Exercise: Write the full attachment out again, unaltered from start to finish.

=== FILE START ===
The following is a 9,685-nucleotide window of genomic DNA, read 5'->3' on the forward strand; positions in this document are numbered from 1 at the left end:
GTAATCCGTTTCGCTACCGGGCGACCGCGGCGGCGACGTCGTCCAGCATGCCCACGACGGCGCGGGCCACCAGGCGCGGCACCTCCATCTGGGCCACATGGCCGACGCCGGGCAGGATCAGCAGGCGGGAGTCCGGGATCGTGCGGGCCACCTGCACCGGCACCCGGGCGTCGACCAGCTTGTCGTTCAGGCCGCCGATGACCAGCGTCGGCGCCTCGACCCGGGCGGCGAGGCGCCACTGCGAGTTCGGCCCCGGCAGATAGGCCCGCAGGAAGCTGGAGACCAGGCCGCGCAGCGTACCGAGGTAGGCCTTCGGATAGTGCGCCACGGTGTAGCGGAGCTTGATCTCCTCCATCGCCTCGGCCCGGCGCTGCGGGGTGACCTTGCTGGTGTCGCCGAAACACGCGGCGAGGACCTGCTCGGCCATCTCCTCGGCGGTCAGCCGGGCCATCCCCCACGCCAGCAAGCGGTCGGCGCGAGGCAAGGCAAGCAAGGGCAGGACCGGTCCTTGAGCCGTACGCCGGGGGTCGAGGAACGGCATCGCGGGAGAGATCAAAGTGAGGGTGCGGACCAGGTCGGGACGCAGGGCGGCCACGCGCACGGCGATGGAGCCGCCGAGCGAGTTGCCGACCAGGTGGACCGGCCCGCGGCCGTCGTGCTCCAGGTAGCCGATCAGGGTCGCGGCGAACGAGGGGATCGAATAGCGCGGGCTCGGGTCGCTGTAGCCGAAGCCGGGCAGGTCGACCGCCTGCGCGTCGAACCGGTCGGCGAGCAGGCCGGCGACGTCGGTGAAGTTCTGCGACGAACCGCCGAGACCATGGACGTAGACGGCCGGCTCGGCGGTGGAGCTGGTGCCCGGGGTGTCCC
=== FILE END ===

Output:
The following is a 9,685-nucleotide window of genomic DNA, read 5'->3' on the forward strand; positions in this document are numbered from 1 at the left end:
GTAATCCGTTTCGCTACCGGGCGACCGCGGCGGCGACGTCGTCCAGCATGCCCACGACGGCGCGGGCCACCAGGCGCGGCACCTCCATCTGGGCCACATGGCCGACGCCGGGCAGGATCAGCAGGCGGGAGTCCGGGATCGTGCGGGCCACCTGCACCGGCACCCGGGCGTCGACCAGCTTGTCGTTCAGGCCGCCGATGACCAGCGTCGGCGCCTCGACCCGGGCGGCGAGGCGCCACTGCGAGTTCGGCCCCGGCAGATAGGCCCGCAGGAAGCTGGAGACCAGGCCGCGCAGCGTACCGAGGTAGGCCTTCGGATAGTGCGCCACGGTGTAGCGGAGCTTGATCTCCTCCATCGCCTCGGCCCGGCGCTGCGGGGTGACCTTGCTGGTGTCGCCGAAACACGCGGCGAGGACCTGCTCGGCCATCTCCTCGGCGGTCAGCCGGGCCATCCCCCACGCCAGCAAGCGGTCGGCGCGAGGCAAGGCAAGCAAGGGCAGGACCGGTCCTTGAGCCGTACGCCGGGGGTCGAGGAACGGCATCGCGGGAGAGATCAAAGTGAGGGTGCGGACCAGGTCGGGACGCAGGGCGGCCACGCGCACGGCGATGGAGCCGCCGAGCGAGTTGCCGACCAGGTGGACCGGCCCGCGGCCGTCGTGCTCCAGGTAGCCGATCAGGGTCGCGGCGAACGAGGGGATCGAATAGCGCGGGCTCGGGTCGCTGTAGCCGAAGCCGGGCAGGTCGACCGCCTGCGCGTCGAACCGGTCGGCGAGCAGGCCGGCGACGTCGGTGAAGTTCTGCGACGAACCGCCGAGACCATGGACGTAGACGGCCGGCTCGGCGGTGGAGCTGGTGCCCGGGGTGTCCC